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The Storm Prediction Center Monitoring Severe Risk

The Storm Prediction Center has issued a Mesoscale Discussion on the potential for strong storms in our area late this afternoon/evening.  Here is there discussion...


SUMMARY...Isolated strong to damaging winds and perhaps marginally severe hail may occur with thunderstorms across this region through the afternoon. Watch issuance is unlikely owing to an overall marginal severe weather threat.

DISCUSSION...Scattered to numerous thunderstorms are ongoing across this region as of 1855Z along a pre-frontal trough extending from northeast to southwest across the OH Valley, and with renewed development in southeastern MO/northeastern AR along part of a MCS that formed overnight across the southern/central Plains. The airmass across the Mesoscale Discussion area is weakly unstable per 18Z RAP Mesoanalysis (MLCAPE generally 500-1250 J/kg), and is forecast to remain so through the remainder of the afternoon owing to modest 700-500 mb lapse rates (around 6.0-6.5 C/km). Still, steepening low-level lapse rates with diurnal heating and generally 25-30 kt mid-level flow may promote some strong to damaging winds with the more robust updrafts. This localized damaging wind threat may be somewhat greater in association with the eastward moving cluster of thunderstorms approaching southern IL/western KY. In addition to the isolated wind threat, there may be a marginal hail threat with any thunderstorm that can remain mostly discrete along the pre-frontal trough, as weak effective bulk shear is forecast to remain somewhat supportive of updraft organization. Overall, the lack of both stronger instability and shear will likely limit the magnitude of the severe threat, and watch issuance is unlikely.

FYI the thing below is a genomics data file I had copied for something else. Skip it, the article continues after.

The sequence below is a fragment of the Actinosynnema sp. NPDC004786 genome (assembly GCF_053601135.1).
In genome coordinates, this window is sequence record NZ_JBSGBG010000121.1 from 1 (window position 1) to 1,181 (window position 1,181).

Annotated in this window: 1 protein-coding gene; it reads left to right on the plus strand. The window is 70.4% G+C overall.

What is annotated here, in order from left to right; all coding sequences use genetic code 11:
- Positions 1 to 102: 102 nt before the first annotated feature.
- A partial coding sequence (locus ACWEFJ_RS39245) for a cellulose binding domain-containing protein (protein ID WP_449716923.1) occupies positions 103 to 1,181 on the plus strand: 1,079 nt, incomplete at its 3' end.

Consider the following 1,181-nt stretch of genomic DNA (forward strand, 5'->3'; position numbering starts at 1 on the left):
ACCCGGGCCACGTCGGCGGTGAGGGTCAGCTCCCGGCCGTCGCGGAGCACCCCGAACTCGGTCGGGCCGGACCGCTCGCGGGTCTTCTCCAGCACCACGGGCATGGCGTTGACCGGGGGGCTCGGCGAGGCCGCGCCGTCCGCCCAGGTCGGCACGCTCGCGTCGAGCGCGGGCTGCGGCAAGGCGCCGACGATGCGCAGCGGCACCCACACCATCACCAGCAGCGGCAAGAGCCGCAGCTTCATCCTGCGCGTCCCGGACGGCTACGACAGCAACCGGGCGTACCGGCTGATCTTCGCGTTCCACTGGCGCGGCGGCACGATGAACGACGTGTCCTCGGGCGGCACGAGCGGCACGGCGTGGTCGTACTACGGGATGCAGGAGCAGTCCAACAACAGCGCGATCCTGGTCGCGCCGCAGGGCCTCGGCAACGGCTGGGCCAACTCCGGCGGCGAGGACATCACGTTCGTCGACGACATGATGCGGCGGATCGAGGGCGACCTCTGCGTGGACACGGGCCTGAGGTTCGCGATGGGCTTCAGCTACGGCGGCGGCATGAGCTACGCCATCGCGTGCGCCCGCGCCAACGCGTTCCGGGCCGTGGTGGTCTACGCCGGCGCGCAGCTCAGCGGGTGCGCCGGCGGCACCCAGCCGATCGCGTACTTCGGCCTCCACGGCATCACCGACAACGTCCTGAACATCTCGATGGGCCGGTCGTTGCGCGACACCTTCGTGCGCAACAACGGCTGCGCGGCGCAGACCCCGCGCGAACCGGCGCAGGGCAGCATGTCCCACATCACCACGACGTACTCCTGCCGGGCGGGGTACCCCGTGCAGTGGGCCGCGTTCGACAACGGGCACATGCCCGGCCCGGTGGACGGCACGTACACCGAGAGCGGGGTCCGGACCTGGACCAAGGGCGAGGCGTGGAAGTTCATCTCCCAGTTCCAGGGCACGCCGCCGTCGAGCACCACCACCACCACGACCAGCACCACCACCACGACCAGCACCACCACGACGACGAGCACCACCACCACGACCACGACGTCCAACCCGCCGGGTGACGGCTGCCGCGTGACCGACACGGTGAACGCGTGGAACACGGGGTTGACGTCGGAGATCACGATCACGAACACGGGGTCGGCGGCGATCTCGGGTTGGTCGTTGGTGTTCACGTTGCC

So what do I think?

Cutting through all the weather jargon, I agree that the threat for damaging winds or hail is low.  However, like we've already seen today, the National Weather Service might issue a warning or two with some of the strongest storms.   

In addition, I believe the bigger threat will come in the form of excessive rainfall for parts of the area and flash flooding will be possible as we see multiple rounds of heavy storms developing as we head into this evening.  

Here's a look at the latest run of the HRRR, hi-res computer model...







I'll be sure to keep you posted through my social pages as the storms arrive.  Stay tuned and have a safe Easter everybody!  

WDRB Meteorologist Jeremy Kappell

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